Amid Polarization, Honduras’s Ruling Partido Nacional Succeeds at Polls

EspañolMinutes before the Honduran Tribunal Supremo Electoral (TSE) was set to announce the preliminary results of the presidential election, Xiomara Castro — wife of ex-president, Manuel Zelaya — declared herself the winner with a press conference. “Going by exit polling and events of the day, I can tell you that I am the president of Honduras,” said the LIBRE candidate. The confusion that followed, however, only hastened a TSE response.

An hour before scheduled and in a national address, the TSE president, David Matamoros, revealed the first results. They gave the victory, with 35 percent of the votes, to the candidate of the governing Partido Nacional, Juan Orlando Hernández. With 24 percent of the votes counted, the LIBRE party had earned 28 percent, Mauricio Villeda of Partido Liberal had 21 percent, and Salvador Nasralla of Partido Anticorrupción had 16 percent. The remaining candidates all received less than 1 percent of the votes.

The latest results appear below and are available here.

Honduras's Ruling Partido Nacional Succeeds at Polls

Immediately, Hernández released a photo via Twitter of him on his knees, giving thanks to God. On stage, after the preliminary results, he affirmed his new role: “As they say with the polls, I will be the next president of Honduras!”

For his part, Villeda, while demonstrating optimism in the afternoon, was cautious in the evening.

“I have the satisfaction of a clean campaign, without insults, without abuse . . . At this time we have to support our candidates as deputies,” he declared to the press.

The Partido Liberal candidate accepted the results of the TSE and called his rival to congratulate him. He also affirmed the need to scrutinize the votes for the mayors and deputies, as they still came in.

Nasralla, on the other hand, did not recognize the TSE results. He claimed that 5,500 of the 7,000 polling centers counted were false, and he will proceed with filing complaints and calling for investigations.

Ex-president Manuel Zelaya had the same reaction, whose overthrow in 2009 generated a constitutional crisis in the nation. Ruccu Moncada, former employee with Zelaya’s government told the press that preliminary results were “clear fraud,” given “observed, analyzed irregularities and a large amount of data that does not match the results received by our party.” LIBRE decided to disregard the results and call on staunch allies to defend the triumph of Castro, as they planned actions for Monday.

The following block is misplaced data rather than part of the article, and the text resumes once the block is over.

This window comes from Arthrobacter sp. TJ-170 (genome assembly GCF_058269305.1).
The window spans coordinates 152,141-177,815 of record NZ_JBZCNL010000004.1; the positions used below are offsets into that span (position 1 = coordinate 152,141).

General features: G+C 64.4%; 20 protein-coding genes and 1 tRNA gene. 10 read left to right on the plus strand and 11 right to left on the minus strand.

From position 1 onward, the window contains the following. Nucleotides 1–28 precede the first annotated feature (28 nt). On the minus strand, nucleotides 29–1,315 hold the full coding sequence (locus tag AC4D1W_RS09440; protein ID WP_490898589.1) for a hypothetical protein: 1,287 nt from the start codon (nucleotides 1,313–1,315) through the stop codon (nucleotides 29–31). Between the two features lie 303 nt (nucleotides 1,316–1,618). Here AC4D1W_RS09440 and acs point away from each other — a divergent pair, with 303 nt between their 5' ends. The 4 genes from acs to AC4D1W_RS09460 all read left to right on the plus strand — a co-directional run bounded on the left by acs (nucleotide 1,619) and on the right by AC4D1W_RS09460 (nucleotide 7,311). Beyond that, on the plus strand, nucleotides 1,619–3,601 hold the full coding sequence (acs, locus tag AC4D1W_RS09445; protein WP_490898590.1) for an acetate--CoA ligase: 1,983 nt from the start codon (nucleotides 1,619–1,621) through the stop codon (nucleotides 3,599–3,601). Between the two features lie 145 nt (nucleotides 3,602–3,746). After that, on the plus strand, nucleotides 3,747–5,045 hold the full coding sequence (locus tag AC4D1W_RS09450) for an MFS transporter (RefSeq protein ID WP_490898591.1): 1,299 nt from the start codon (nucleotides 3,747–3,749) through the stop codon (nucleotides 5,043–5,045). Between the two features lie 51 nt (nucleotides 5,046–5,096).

However, the elections appear to have proceeded in a relatively peaceful manner, without major obstacles. As of this writing, the TSE has processed 6,966 polling centers, which means 45 percent of the total, and the preference for Hernández has remained.

Hernández, a 45-year-old lawyer by trade, was president of the Congress in his nation from 2010 until June of this year, when he had to leave his post to devote his time to campaigning — and he is one the men closest to the current president, Porfirio Lobo Sosa. His campaign, which climaxed in the last few months, came into direct confrontation his political rival Xiomara Castro. The strategy of both appeared to be an appeal to fear of the opponent, as a motivator to get out the vote.

One of the main themes of his rhetoric was insecurity in the nation. He proposed a greater role for the military, to guard the streets, given a less-than-pristine image of the police. “It is an urgent need of the Honduran state that the armed forces be at the forefront of this battle against crime,” Hernández declared on one occasion. Castro, meanwhile, was against such militarization and favored a communal police model.

Victor Meza, a political analyst with BBC World, said that the rhetoric of Hernández “had more of a cold war flavor than that of the twenty-first century.” In his view, the high level of ideological combat within the campaigns made Juan Orlando come across as contrary to the politician people knew — more aggressive, defiant, and more conservative. With that came support from religious leaders, in a nation where 90 percent of the population are believers.

The elections then turned out to be the most complicated in the history of the Central American nation, with the participation of nine political parties — including eight presidential candidates. Four of these formed in the wake of Zelaya’s ousting, but they may lose their registration if they fall below a 2 percent threshold of support.

Hondurans also went to the polls to choose three vice presidents, 298 mayors, 128 deputies to Congress, and 20 representatives to the Central American Parliament. The fragile process drew 250 international observers from the European Union, the United States, and the Organization of American States.

The new president, who will take office on January 27, among many challenges, will have to combat crime, drug cartels, and severe poverty — 71 percent of the 8.5 million residents. To pass legislation, however, he will have to build a coalition in the National Congress, because the presence of many parties means he will not have a majority.

Translated by Fergus Hodgson.

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